Practice using ascenders. When you’re climbing a big wall, about half of your climbing time will be spent ascending a rope with mechanical ascenders while cleaning your partner’s pitch. You need to become both safe and efficient at using ascenders. First, practice ascending a fixed rope on a vertical cliff; later practice ascending up a free-hanging rope. After you gain proficiency with your ascenders, practice cleaning pendulums and gear on traversing pitches. These ascender skills will serve you well later. Remember too that ascending ropes is dangerous business—always use back-up knots tied into your harness so you’re tied in if your ascenders fail.
7. Practice in Different Weather
Climb in varied weather and conditions. When you’re climbing a wall for two or three days, the weather is probably going to change. You’re going to encounter varied conditions. You might bake in full sun or you might have to climb in drizzle and mist. Go climbing at home in all kinds of weather, not just on bluebird days. Make sure your rain gear is waterproof and will keep you dry. This includes the cover over your portaledge. Hang the ledge from a tree in the back yard and spray it with a hose to figure out where it leaks and how to seal those leaks.
8. Prepare Mentally and Have a Good Partner
Mental preparation. If you’ve followed the big wall training and practice regimen above, you will probably have a strong mind. Climbing a big wall is totally mental. If you’re not in shape; if you’re not competent with all your climbing skills; and if you still get freaked out by exposure, then you probably won’t have the mental toughness to succeed on your big wall adventure. You not only have to get psyched up to do the climb, but you also need to put together a plan. Sit down with your partner and strategize. Who will lead which pitches? How high do you plan to climb each day? Where are you going to bivouac each night? How are you going to carry and rack the gear? What food are you bringing and how much water will the two of you need?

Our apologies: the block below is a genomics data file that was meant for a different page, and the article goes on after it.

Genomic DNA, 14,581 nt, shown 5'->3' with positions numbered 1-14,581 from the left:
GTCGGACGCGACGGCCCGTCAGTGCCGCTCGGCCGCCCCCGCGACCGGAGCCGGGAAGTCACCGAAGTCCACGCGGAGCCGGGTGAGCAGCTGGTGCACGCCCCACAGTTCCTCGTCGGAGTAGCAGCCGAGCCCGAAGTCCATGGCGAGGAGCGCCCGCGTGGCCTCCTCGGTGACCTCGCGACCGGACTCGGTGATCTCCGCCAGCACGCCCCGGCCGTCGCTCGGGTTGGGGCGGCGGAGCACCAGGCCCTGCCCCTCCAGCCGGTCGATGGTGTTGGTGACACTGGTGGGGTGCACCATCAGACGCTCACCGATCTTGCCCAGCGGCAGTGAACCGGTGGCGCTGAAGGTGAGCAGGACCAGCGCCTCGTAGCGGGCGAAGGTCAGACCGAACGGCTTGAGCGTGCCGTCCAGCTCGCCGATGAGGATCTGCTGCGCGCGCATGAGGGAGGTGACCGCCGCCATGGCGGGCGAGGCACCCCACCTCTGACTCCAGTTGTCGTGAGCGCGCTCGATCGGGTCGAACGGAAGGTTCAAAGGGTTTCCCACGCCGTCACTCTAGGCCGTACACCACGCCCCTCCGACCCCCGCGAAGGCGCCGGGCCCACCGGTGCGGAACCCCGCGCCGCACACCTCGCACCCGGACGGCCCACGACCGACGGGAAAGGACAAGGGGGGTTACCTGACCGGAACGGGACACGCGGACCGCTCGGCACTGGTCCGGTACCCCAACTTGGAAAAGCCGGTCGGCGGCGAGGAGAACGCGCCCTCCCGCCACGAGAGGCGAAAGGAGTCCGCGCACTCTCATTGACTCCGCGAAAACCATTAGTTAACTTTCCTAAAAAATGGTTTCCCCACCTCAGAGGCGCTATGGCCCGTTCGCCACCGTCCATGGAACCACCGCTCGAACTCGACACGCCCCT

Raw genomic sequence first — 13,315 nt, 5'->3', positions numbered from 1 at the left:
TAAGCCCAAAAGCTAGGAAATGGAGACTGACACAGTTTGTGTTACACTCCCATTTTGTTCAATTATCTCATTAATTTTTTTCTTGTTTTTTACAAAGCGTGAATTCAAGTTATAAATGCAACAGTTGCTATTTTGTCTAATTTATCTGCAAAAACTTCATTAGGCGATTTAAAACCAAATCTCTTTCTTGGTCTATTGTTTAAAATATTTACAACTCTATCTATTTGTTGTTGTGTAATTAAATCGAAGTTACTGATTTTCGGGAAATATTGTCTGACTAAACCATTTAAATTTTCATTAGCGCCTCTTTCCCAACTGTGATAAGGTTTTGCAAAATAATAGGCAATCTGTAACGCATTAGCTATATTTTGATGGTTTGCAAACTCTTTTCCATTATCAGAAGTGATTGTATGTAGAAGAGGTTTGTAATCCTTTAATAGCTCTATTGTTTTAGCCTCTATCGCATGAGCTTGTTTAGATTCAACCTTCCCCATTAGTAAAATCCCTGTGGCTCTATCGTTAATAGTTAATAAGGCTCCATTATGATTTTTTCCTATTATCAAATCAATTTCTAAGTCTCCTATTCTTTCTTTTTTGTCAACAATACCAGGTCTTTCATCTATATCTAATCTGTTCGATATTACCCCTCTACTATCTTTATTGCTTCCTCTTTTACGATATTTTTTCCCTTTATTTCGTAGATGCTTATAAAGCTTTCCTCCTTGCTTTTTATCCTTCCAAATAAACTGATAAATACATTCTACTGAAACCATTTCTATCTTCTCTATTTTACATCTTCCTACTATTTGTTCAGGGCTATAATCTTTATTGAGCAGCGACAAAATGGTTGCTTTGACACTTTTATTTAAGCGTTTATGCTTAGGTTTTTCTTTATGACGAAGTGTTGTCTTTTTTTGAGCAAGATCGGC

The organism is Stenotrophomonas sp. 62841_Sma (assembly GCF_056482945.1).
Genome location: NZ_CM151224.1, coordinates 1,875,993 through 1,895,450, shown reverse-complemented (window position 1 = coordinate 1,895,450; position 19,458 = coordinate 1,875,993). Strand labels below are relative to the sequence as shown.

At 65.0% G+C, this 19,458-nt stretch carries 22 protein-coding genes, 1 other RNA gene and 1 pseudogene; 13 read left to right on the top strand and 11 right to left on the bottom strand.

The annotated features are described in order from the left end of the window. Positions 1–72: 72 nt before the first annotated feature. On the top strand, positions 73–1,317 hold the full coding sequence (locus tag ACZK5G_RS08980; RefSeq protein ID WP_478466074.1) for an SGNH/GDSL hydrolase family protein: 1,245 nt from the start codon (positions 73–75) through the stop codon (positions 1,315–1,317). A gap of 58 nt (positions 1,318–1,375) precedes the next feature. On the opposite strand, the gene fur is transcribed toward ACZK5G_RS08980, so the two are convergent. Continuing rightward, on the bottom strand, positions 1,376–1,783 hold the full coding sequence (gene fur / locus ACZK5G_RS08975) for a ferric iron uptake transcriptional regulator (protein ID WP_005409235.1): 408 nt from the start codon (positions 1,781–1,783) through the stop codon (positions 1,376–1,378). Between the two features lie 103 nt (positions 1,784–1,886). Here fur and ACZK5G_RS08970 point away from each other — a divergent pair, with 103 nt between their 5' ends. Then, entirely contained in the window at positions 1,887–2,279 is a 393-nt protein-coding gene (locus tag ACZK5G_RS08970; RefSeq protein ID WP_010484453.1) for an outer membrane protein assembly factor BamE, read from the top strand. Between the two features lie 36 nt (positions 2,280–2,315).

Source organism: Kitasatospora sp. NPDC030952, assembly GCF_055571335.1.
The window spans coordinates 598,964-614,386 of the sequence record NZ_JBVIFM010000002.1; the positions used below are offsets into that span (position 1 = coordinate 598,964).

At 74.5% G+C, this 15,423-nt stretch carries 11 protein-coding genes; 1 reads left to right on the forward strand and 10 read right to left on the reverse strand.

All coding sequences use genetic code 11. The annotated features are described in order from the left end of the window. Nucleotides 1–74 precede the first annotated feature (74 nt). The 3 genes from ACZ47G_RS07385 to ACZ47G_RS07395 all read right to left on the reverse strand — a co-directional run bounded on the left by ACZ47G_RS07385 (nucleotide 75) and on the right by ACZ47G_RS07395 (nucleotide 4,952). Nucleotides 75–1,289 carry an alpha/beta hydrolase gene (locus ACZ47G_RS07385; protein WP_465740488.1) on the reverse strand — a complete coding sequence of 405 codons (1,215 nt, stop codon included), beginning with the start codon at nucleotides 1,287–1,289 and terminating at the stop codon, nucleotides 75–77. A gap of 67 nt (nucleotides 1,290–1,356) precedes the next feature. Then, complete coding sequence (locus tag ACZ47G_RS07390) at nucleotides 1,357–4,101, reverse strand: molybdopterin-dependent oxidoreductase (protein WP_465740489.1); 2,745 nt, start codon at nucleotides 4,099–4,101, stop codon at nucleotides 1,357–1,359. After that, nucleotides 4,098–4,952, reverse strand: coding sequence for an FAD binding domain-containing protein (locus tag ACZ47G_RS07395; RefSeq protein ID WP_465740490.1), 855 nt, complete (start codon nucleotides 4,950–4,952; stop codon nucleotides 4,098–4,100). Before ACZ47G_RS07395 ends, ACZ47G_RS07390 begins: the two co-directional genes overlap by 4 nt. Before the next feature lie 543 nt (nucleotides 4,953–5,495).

9. Climb with the Right Partner
The partner is important. Remember that your big wall success not only depends on doing all the training outlined above but it also depends on your climbing partner. It’s best to train and practice with the climber that is going to do the route with you. With practice, the two of you will function as a team and you will have a greater chance of big wall success. Good luck!